So, we have sorted out all the attributes and activities that precede and accompany the Russian tea ceremony — it’s time to sum up. Before saying (for the umpteenth time on this site) a few words about one big twist inherent in the Russian tea ceremony.
Russian Russian Russian tea tradition is almost nonexistent-descriptions of tea parties are found in fiction, among researchers of Russian everyday life and connoisseurs of Russian cuisine — but no one has studied only tea drinking. There is, of course, an excellent article by O. B. Strugova, which gives an idea of how, with what and at what time tea was drunk in Russia. There are recommendations for serving the tea table — and they are quite universal, adjusted for specific Russian utensils. And there are some romantic Russian-tea variations in the lubochny style. It is impossible to form a set of any acceptable rules of the Russian tea ceremony on this material. To reproduce the life of the mid-late XIX century is now quite difficult, the splint version is not viable at all, and the rules of serving are too universal.
Russian Russian tea ceremony rules will also not be able to be described. This strictness will be completely illegal and contrary to the very spirit of the Russian tea party. Therefore, below we offer you a set of basic rules of the Russian tea ceremony — a kind of skeleton, the meat on which you can grow at your own discretion. With this summary, we summarize everything that we wrote earlier — so some of the theses will briefly duplicate the comments and reflections presented earlier.

  • Russian tea drinking is held in the living room, on the veranda, in the wing or in the open air. It is undesirable to hold the ceremony in the dining room or in the kitchen.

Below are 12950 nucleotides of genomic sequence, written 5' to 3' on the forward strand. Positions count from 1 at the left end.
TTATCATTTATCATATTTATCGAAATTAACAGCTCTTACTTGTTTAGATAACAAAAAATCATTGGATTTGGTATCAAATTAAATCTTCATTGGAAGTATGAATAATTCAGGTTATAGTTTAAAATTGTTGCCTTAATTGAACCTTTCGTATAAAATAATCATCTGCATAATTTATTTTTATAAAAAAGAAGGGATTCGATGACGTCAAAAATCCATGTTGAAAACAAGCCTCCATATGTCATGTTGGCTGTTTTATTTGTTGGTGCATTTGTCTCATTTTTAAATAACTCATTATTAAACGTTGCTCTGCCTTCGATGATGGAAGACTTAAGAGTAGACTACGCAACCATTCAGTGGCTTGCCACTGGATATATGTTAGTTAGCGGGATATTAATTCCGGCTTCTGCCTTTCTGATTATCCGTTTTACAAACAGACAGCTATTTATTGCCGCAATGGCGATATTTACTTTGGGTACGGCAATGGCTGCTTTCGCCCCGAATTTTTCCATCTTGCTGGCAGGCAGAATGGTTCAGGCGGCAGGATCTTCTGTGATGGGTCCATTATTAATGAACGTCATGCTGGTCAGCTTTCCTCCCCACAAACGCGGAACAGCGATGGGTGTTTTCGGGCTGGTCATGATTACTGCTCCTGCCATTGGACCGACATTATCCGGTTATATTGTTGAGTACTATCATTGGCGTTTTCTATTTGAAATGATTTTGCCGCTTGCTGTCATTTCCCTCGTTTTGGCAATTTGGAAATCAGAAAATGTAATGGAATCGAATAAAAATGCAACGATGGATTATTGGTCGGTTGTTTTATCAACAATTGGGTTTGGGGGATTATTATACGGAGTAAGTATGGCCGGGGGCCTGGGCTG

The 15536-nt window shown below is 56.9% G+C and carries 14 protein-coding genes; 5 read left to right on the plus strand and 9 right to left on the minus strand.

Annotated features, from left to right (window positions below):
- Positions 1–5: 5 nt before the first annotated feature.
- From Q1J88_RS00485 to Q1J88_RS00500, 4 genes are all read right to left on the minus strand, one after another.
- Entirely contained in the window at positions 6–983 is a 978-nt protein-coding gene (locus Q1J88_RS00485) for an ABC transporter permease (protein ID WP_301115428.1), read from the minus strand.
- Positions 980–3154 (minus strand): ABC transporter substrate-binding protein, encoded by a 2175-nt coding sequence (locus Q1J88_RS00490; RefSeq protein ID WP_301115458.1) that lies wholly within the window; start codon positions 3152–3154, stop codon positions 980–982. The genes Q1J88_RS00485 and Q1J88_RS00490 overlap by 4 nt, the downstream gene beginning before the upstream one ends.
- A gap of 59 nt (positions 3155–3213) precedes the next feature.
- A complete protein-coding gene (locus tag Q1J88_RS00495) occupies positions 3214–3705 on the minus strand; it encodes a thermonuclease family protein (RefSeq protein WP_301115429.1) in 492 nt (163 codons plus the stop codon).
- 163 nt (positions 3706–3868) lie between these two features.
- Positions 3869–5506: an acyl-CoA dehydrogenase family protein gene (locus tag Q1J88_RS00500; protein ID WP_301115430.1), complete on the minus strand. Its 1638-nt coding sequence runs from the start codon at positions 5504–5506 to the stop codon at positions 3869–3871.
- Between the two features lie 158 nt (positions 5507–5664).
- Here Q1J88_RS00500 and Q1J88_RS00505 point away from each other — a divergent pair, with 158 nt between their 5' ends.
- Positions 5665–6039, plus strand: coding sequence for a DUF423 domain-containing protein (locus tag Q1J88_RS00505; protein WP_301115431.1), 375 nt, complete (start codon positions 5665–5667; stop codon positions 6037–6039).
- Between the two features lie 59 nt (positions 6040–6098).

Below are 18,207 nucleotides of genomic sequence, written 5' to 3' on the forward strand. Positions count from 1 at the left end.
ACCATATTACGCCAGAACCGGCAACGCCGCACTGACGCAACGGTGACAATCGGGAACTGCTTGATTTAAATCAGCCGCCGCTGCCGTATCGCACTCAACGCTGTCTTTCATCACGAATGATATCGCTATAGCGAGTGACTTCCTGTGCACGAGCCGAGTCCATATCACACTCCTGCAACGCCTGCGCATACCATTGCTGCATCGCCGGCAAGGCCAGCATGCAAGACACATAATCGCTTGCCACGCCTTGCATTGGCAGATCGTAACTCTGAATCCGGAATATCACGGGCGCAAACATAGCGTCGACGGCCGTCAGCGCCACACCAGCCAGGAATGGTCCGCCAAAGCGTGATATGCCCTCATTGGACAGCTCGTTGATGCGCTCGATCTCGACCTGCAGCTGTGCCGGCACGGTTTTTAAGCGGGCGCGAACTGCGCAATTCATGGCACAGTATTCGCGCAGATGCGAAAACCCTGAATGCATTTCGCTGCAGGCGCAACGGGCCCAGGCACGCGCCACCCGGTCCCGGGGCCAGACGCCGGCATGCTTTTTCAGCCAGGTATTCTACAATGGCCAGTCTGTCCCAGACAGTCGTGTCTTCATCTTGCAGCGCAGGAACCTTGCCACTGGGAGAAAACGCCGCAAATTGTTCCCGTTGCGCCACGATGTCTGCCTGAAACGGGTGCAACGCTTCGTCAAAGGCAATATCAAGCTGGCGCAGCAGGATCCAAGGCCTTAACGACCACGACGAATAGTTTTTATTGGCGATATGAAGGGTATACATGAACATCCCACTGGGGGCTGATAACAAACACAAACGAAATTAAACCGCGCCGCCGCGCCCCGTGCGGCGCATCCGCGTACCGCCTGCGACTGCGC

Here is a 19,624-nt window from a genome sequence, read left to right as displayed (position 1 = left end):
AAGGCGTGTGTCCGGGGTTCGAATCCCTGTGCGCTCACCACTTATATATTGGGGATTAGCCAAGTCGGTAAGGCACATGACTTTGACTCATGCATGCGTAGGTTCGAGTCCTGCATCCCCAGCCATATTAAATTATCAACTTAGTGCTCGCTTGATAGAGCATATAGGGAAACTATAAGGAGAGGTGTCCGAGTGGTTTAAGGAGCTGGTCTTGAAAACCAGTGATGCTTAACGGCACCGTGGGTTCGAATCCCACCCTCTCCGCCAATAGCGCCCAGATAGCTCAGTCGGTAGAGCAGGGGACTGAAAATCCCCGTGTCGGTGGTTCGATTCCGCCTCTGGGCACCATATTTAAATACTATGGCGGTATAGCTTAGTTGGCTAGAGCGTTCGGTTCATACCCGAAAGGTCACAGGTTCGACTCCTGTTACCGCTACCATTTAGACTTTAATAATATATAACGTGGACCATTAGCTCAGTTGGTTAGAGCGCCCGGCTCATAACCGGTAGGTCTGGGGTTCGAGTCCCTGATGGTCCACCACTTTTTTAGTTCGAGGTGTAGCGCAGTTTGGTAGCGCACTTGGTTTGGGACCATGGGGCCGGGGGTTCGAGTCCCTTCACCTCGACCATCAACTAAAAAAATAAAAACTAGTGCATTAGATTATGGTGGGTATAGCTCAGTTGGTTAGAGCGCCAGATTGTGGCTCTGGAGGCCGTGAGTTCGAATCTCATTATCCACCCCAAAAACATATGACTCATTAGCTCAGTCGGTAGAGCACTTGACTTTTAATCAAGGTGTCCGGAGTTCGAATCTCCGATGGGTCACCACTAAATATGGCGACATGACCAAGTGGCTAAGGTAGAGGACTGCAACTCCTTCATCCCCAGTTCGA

• The Russian tea room implies that black tea will be brewed, preferably Indian Assam or some Ceylon tea, but fragrant.
  • Tea for the ceremony is served strongly brewed, in a teapot. Directly in the cups, the tea is diluted with boiling water.
  • Sugar and lemon must be served with tea, everyone adds them to the tea to taste. Ideally, two types of sugar are served: lump sugar and sand.
  • Tea is drunk from cups and saucers. Drinking tea from saucers is allowed, but not recommended.
  • If children are invited to tea, then ideally a separate table should be served for them, with much less strict rules of behavior — in relation to the same drinking of tea from saucers, for example.
  • Russian tea party is accompanied by plentiful snacks. In principle, from the tea table, each participant of the tea party should get up full. This, by the way, is another distinctive feature of the Russian tea ceremony. Ideally, there should be four types of snacks on the table. First, the appetizers are hearty (pies with meat and fish, with cottage cheese, with egg, with cabbage, bagels, pancakes with hearty fillings). Secondly, snacks are light (red fish with weak salt, cheese, meat cuts, cucumber slices, butter, sliced bread and bread). Third, snacks are sweet (any sweet pastries, chocolate, jam, honey, nuts, pancakes with sweet fillings). And, finally, fourth, snacks are fresh (fruits and berries, fresh or canned).
  • The table can be served with tea additives that can change its aroma and taste at the discretion of each guest. Such additives can be herbs, fresh or dried berries and fruits, alcoholic beverages.
  • The main thing in the Russian tea party is a conversation. Therefore, just do not invite such guests to tea who will not fit into this conversation.

Well, that’s probably all. Nine simple and rather formal rules are a good basis for both a pleasant tea and making a contribution to the formation of the modern Russian tea tradition.